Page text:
Do temperature regulated e-cigarettes prevent the formation of thermal decomposition products under dry wick conditions?

Do temperature regulated e-cigarettes prevent the formation of thermal decomposition products under dry wick conditions?

The study objective was to determine if temperature regulated e-cigarette (TR-EC) devices could reduce the formation of thermal decomposition products under simulated “dry wick” conditions. Three different TR-EC devices were evaluated under two conditions: 1) Aerosol samples were collected under normal conditions with a full tank of e-liquid. 2) Aerosol samples were collected under simulated “dry wick” conditions in which the e-liquid was removed from the tank prior to collection. For comparison, samples were also collected from non-TR-EC devices under the same two conditions. Aerosol samples were collected with all TR devices set to 230 °C using an analytical smoking machine set to deliver a 55 mL puff with a four second duration. Aerosol samples were analyzed for the production of formaldehyde, acetaldehyde, and acrolein under each condition. These results were used to estimate daily exposure to formaldehyde, acetaldehyde, and acrolein from EC aerosols and were compared to estimated exposure from consumption of cigarettes and to occupational and work place limits. All devices yielded low levels of aldehydes under normal, full tank, conditions. However, the two non-TR-EC devices produced higher levels of aldehydes under simulated “dry wick” conditions. The ability of the TR-EC devices to limit the formation of thermal decomposition products under “dry wick” conditions varied greatly between the devices. A comparison between the TR and non-TR devices will be presented along with information on how coil construction may affect the ability of TR devices to limit the formation of thermal decomposition products under “dry wick” conditions.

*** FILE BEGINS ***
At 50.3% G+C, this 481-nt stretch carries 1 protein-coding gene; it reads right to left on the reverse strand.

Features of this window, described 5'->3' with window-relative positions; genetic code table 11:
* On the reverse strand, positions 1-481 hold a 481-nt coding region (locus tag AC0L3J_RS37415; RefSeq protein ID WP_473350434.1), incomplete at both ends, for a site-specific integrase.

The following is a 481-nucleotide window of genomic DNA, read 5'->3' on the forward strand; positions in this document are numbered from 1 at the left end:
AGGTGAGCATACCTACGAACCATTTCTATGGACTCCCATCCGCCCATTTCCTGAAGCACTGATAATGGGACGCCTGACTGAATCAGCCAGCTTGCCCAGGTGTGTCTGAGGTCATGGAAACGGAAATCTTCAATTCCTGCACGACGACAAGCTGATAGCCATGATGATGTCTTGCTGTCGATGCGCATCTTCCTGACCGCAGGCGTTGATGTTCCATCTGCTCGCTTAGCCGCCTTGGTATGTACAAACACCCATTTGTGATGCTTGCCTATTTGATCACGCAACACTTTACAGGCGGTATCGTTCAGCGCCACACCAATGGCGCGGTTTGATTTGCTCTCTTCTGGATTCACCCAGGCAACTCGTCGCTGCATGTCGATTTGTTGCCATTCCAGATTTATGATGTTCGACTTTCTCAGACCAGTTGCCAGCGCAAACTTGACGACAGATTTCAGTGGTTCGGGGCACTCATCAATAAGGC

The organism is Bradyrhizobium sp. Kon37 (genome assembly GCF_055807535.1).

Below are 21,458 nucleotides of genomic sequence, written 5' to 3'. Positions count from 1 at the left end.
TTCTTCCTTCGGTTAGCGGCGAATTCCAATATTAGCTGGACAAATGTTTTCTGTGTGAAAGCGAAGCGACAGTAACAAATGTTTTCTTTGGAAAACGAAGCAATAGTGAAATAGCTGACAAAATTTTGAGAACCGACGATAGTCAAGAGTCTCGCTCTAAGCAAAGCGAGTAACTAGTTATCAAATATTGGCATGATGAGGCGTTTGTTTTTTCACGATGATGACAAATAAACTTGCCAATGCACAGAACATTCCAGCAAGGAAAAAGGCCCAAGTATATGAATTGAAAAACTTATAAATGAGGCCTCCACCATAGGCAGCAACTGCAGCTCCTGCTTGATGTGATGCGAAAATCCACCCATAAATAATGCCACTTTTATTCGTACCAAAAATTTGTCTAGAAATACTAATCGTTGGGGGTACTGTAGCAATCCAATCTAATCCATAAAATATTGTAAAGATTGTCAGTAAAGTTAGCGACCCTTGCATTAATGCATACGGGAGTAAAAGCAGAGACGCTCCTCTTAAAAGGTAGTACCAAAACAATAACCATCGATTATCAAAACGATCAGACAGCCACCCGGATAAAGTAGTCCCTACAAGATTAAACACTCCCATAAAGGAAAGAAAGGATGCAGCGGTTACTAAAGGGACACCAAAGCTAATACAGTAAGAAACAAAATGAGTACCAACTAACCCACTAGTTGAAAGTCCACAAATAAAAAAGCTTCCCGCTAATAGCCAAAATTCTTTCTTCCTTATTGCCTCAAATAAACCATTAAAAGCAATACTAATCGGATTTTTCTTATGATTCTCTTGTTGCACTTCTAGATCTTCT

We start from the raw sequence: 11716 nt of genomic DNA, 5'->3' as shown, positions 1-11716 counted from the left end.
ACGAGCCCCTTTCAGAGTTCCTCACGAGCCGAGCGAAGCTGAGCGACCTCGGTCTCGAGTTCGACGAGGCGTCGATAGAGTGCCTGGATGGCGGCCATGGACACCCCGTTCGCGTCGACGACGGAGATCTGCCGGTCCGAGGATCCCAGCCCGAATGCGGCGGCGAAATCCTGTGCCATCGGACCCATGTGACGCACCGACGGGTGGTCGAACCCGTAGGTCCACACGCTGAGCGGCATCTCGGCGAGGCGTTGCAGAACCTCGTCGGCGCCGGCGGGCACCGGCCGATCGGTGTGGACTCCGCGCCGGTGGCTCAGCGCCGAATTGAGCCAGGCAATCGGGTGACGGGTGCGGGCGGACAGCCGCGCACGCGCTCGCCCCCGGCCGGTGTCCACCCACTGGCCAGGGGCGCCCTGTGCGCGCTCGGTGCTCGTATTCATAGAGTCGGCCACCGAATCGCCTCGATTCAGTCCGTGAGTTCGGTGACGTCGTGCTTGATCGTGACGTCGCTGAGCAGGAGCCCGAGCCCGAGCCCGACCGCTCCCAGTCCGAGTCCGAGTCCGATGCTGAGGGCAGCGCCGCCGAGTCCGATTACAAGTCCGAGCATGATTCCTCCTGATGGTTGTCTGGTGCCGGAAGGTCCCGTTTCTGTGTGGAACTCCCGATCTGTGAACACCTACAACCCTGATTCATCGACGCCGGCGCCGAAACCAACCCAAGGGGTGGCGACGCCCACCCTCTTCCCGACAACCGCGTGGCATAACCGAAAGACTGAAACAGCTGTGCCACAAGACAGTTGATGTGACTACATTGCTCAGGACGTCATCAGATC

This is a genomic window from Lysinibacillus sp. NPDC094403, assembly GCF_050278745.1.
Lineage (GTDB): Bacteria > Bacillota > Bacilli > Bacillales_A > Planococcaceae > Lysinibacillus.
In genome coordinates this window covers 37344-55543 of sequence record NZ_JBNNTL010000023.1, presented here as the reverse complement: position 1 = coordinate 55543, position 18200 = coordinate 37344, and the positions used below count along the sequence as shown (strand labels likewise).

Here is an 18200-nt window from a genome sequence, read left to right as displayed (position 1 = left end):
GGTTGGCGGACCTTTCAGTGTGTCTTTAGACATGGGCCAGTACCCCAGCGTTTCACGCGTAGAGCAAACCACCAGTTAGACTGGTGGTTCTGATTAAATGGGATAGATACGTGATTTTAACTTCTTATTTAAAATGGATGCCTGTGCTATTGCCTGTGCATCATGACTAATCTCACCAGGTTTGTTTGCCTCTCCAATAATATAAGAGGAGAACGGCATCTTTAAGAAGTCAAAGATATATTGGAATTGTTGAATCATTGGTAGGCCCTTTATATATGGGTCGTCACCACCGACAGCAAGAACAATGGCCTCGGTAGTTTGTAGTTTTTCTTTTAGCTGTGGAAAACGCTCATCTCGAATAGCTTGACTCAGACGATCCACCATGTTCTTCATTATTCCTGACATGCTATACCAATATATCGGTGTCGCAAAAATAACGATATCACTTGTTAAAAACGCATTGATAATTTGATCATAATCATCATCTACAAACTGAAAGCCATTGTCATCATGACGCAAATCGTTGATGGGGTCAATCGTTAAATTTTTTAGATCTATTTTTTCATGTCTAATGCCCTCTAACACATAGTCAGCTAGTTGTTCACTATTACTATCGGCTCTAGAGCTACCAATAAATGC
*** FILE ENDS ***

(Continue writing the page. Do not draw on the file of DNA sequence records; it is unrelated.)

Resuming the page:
Authors and affiliations:
GILLMAN I.G.; HUMPHRIES K.E.
Enthalpy Analytical Inc., Durham, NC, U.S.A.

Citation:
CORESTA Congress, Berlin, 2016, Smoke Science/Product Technology Groups, ST 29 (also presented at TSRC 2016)